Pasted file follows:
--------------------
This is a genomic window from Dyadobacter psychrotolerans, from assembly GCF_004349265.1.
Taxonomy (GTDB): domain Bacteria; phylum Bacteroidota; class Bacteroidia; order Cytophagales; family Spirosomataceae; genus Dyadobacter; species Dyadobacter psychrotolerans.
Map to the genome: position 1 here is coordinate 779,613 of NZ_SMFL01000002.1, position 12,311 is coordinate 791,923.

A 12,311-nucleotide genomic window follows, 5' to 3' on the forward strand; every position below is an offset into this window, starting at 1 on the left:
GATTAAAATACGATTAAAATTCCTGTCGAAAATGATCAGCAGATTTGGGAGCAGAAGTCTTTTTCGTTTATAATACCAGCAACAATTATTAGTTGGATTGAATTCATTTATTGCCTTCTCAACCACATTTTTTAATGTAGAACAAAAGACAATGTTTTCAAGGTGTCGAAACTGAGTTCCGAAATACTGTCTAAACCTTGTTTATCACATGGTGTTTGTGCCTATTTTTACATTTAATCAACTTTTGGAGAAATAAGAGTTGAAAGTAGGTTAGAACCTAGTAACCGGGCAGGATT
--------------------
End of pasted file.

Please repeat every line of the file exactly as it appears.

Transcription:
This is a genomic window from Dyadobacter psychrotolerans, from assembly GCF_004349265.1.
Taxonomy (GTDB): domain Bacteria; phylum Bacteroidota; class Bacteroidia; order Cytophagales; family Spirosomataceae; genus Dyadobacter; species Dyadobacter psychrotolerans.
Map to the genome: position 1 here is coordinate 779,613 of NZ_SMFL01000002.1, position 12,311 is coordinate 791,923.

A 12,311-nucleotide genomic window follows, 5' to 3' on the forward strand; every position below is an offset into this window, starting at 1 on the left:
GATTAAAATACGATTAAAATTCCTGTCGAAAATGATCAGCAGATTTGGGAGCAGAAGTCTTTTTCGTTTATAATACCAGCAACAATTATTAGTTGGATTGAATTCATTTATTGCCTTCTCAACCACATTTTTTAATGTAGAACAAAAGACAATGTTTTCAAGGTGTCGAAACTGAGTTCCGAAATACTGTCTAAACCTTGTTTATCACATGGTGTTTGTGCCTATTTTTACATTTAATCAACTTTTGGAGAAATAAGAGTTGAAAGTAGGTTAGAACCTAGTAACCGGGCAGGATT